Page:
Walk along the covered promenades where affluent Athenians exchanged gossip, political news, and wares.
The Ancient Agora was once the central marketplace and heart of ancient Athens, its covered promenades lined with shops and statues. Stroll the beautifully landscaped grounds, and explorie the ruins rich with parts of friezes depicting the gods and myths of Ancient Greece. It’s easy to imagine Socrates and Plato discussing philosophy here.
You can easily spend an entire morning or afternoon exploring the temples and ancient promenades where affluent Athenians exchanged gossip, political news, and wares. The Agora was utilized for commerce, political, military and religious activities. While there were once nine churches here, the Aghioi Apostoloi is the only one that remains.
Most of the monuments at the Agora are roped off for preservation, but that won’t stop you from admiring the marble and limestone architecture. The beautifully landscaped grounds showcase a number of plants used for centuries, such as almond trees, myrtle, and pomegranate. Stand in the center of the Agora to take in a spectacular view up to the hilltop of the Acropolis.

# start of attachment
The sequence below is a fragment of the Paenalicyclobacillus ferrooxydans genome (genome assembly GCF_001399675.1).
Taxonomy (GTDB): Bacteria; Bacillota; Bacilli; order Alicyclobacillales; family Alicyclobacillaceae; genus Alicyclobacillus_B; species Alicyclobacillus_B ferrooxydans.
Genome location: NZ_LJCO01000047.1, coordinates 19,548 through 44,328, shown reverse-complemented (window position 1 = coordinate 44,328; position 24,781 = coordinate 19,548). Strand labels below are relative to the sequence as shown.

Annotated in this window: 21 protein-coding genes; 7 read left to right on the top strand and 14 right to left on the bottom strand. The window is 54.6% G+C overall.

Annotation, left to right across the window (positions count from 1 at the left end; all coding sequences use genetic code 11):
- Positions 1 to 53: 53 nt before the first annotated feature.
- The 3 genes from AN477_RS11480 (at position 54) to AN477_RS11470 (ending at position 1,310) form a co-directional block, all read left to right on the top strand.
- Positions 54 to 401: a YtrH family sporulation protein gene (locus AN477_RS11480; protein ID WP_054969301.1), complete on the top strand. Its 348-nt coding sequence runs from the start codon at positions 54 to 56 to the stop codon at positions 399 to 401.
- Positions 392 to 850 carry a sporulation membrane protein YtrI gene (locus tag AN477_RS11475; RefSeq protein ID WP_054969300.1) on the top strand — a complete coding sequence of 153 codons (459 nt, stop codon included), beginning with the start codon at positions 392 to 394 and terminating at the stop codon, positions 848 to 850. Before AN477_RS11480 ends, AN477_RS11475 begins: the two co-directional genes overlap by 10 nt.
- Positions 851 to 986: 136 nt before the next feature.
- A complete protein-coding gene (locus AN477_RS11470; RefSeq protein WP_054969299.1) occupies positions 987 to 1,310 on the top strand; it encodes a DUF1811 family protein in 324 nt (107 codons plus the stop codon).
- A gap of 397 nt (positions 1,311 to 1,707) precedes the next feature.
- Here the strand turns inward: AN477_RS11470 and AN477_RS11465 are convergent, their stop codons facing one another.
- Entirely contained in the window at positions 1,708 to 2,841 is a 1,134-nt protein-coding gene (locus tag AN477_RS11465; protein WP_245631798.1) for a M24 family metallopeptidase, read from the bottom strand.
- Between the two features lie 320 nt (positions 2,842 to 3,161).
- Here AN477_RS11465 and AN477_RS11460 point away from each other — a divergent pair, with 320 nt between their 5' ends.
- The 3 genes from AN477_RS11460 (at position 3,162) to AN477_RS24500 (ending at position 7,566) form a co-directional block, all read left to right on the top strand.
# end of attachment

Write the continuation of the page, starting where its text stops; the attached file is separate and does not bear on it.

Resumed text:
Stroll to the Agora’s northwest corner, atop the hill of Kolonos Agoraios, to find one of the best-preserved Doric temples in Greece, the Temple of Hephaestus. It has 34 classical Greek columns and is 104 feet (32 meters) in length. Hephaestus, the patron god of metal working and craftsmanship, protected the numerous potters' and metal-workers’ shops in this area of the Agora.
Be sure to check out the hillside behind the temple, where you can explore archeological ruins half-covered by deep undergrowth. Perhaps Simon the shoemaker had his shop here; this famous meeting place for Socrates and his students was in the Agora, but nobody knows exactly where.
The Ancient Agora is located in the city center, accessible by public transportation. Admission is covered in the cost of the Acropolis, and the site is open daily.